Memorial, John the Baptist de la Salle

Today’s Scripture Readings

 Acts 5:27-33, Ps 34:2, 9, 17-18, 19-20, John 3:31-36

There are several things going on in the readings today. So I think it’s important to focus in on one. The Psalm says, “the Lord is close to the brokenhearted; those who are crushed in spirit he saves.” If we hear nothing else today, that is worth taking deeply into ourselves and savoring.

Too often our lives are cluttered with activities, obligations … and things we really want to do. Here is a gift of peace that could change us when we are frightened and brighten our days when the pressure of those schedules and other’s demands overwhelm us. “Those who are crushed in spirit he saves.”

This, to me, is the heart of prayer. No doubt at some point you have read or heard about a study that is run by some scientist who is trying to find out if prayer is effective. They are trying to measure one person’s or a group’s prayer to see if it changes some outcome for someone else. The results are often inconclusive, because it is the wrong question. Prayer is an expression of our relationship with God and no doubt there are changes but they are in us. We who were sad or frightened or heartbroken have been changed. That is the reality of prayer. It is as John’s Gospel says, “He does not ration the gift of his Spirit.”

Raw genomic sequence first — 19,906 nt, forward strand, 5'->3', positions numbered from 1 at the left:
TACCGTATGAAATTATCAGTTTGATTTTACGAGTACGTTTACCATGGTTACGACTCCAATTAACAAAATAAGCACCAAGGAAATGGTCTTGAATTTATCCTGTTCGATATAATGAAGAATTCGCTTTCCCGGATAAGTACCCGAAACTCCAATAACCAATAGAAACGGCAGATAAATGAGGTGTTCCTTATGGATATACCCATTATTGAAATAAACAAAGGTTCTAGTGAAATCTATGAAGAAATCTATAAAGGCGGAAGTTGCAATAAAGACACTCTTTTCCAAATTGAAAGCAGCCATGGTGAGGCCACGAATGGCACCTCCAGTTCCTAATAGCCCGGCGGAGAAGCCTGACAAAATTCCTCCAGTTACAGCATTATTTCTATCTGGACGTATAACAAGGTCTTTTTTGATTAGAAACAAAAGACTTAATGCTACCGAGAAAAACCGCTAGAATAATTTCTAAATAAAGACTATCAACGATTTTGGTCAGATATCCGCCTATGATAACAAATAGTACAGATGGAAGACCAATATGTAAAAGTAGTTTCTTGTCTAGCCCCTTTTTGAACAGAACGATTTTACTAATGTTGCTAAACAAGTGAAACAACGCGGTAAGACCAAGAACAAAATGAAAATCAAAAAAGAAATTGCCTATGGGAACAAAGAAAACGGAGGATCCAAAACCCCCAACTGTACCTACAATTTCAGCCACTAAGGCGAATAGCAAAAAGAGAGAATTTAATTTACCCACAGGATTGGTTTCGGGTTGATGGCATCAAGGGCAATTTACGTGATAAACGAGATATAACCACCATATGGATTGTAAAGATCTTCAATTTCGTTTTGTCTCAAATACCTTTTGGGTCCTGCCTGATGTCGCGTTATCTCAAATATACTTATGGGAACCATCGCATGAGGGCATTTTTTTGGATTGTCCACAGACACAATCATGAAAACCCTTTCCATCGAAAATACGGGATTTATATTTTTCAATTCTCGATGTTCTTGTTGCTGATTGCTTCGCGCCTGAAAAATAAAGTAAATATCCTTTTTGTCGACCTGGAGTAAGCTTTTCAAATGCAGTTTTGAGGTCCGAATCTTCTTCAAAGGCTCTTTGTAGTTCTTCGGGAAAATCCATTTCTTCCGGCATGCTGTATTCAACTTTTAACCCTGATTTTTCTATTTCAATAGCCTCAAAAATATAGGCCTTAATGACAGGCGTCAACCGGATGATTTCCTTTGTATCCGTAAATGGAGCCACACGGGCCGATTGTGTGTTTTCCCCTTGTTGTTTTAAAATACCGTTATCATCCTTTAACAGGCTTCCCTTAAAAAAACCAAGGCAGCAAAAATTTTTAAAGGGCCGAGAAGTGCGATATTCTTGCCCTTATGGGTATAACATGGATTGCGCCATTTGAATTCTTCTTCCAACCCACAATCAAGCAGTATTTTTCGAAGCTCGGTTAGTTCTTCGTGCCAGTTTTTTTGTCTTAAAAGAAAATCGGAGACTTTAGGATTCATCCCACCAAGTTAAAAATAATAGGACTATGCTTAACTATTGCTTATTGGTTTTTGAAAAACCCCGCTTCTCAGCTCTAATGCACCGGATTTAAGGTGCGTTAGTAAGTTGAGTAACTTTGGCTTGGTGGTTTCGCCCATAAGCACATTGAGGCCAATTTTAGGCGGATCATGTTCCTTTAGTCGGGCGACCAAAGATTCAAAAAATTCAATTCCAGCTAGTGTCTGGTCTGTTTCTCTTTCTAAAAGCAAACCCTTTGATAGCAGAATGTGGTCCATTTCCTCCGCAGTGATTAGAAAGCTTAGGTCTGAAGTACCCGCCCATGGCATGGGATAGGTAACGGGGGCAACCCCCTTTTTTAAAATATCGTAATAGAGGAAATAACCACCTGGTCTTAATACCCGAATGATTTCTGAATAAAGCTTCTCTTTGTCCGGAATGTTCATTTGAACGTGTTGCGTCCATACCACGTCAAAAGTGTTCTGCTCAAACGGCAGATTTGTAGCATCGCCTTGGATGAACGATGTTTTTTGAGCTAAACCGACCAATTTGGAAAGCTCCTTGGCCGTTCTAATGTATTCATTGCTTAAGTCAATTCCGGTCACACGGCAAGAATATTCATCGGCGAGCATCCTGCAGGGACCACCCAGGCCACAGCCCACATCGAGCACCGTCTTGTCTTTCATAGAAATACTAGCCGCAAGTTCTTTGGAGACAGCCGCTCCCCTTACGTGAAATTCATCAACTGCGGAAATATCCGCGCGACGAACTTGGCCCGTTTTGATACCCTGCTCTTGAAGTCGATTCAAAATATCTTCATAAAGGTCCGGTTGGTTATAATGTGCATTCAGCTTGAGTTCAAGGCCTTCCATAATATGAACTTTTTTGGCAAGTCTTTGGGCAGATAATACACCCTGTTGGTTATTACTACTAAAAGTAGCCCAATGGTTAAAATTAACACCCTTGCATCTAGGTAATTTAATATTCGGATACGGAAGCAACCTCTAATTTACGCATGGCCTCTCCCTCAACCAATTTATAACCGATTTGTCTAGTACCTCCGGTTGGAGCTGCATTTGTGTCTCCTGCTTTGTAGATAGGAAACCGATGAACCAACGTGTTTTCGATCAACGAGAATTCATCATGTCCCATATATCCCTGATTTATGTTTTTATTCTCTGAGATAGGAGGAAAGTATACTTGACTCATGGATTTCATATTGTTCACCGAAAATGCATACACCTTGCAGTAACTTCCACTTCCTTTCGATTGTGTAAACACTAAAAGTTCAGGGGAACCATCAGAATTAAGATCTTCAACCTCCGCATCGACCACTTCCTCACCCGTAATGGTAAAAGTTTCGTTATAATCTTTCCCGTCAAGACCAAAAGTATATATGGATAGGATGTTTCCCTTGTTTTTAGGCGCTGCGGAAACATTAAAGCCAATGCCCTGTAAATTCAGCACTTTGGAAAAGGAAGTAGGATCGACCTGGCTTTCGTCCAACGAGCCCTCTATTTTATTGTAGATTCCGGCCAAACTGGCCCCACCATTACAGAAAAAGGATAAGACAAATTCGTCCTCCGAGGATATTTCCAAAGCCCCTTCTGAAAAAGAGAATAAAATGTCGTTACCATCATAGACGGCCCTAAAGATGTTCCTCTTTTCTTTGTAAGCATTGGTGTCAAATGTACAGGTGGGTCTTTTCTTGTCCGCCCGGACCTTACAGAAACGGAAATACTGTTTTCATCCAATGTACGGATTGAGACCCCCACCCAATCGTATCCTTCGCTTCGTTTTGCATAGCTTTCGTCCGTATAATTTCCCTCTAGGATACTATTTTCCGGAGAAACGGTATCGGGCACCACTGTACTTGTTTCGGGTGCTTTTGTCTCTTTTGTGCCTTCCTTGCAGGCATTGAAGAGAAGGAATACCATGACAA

So we can be confident that no matter how disheartened or frightened we may feel, God’s Spirit can lift us out of it if we are open to it. We need to believe in God’s presence right here, right now. That’s what believing in Jesus means. God is available to us in the midst of today’s life, in the current moment and whatever is happening for us.

We also have to recognize that this uncertainty, not being sure what Jesus can do, is not new. In the reading from John, the testimony of John the Baptist is saying, Jesus, the one from heaven, tells people what he has seen and heard but “no one accepts his testimony.” Lots of people didn’t believe it when Jesus was standing right in front of them.

Now, thousands of years later with the advantage of Church history, generations of saints and our own life of faith, it can still be difficult to accept that God is here for us and will give us what we need to overcome hard times. Today’s Psalm is really quite explicit, “many are the troubles of the just man, but out of them all, the Lord delivers him.” It doesn’t say many are the troubles of bad people, but many are the troubles of the just, and I would add, holy people. There really isn’t any question that bad things happen to good people. The only question is, will we believe, especially when we are “brokenhearted and crushed in spirit” that God can make a difference?

Well … Jesus is Risen, He is truly risen. Alleluia!

That should be our answer.

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